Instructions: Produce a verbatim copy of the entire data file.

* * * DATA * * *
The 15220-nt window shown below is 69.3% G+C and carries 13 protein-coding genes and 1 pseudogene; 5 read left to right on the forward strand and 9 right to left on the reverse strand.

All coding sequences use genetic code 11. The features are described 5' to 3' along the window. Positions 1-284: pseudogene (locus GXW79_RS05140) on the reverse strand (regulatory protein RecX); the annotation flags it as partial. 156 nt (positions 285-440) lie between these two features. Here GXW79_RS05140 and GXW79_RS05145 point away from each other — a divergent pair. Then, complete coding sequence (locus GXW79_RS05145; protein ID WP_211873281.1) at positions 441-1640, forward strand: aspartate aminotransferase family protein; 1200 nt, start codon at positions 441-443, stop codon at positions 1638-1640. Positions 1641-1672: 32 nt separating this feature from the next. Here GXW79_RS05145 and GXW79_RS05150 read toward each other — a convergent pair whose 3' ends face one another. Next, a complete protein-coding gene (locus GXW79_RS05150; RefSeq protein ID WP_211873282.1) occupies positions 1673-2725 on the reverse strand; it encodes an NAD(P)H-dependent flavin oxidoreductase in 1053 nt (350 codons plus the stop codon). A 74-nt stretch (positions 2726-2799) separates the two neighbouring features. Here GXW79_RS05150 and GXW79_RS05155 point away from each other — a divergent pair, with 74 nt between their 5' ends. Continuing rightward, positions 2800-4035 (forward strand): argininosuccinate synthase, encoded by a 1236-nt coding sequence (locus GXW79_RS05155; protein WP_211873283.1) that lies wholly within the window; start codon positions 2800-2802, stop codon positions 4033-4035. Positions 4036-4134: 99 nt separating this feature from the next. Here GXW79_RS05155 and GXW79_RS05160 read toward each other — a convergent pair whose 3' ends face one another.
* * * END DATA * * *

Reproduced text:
The 15220-nt window shown below is 69.3% G+C and carries 13 protein-coding genes and 1 pseudogene; 5 read left to right on the forward strand and 9 right to left on the reverse strand.

All coding sequences use genetic code 11. The features are described 5' to 3' along the window. Positions 1-284: pseudogene (locus GXW79_RS05140) on the reverse strand (regulatory protein RecX); the annotation flags it as partial. 156 nt (positions 285-440) lie between these two features. Here GXW79_RS05140 and GXW79_RS05145 point away from each other — a divergent pair. Then, complete coding sequence (locus GXW79_RS05145; protein ID WP_211873281.1) at positions 441-1640, forward strand: aspartate aminotransferase family protein; 1200 nt, start codon at positions 441-443, stop codon at positions 1638-1640. Positions 1641-1672: 32 nt separating this feature from the next. Here GXW79_RS05145 and GXW79_RS05150 read toward each other — a convergent pair whose 3' ends face one another. Next, a complete protein-coding gene (locus GXW79_RS05150; RefSeq protein ID WP_211873282.1) occupies positions 1673-2725 on the reverse strand; it encodes an NAD(P)H-dependent flavin oxidoreductase in 1053 nt (350 codons plus the stop codon). A 74-nt stretch (positions 2726-2799) separates the two neighbouring features. Here GXW79_RS05150 and GXW79_RS05155 point away from each other — a divergent pair, with 74 nt between their 5' ends. Continuing rightward, positions 2800-4035 (forward strand): argininosuccinate synthase, encoded by a 1236-nt coding sequence (locus GXW79_RS05155; protein WP_211873283.1) that lies wholly within the window; start codon positions 2800-2802, stop codon positions 4033-4035. Positions 4036-4134: 99 nt separating this feature from the next. Here GXW79_RS05155 and GXW79_RS05160 read toward each other — a convergent pair whose 3' ends face one another.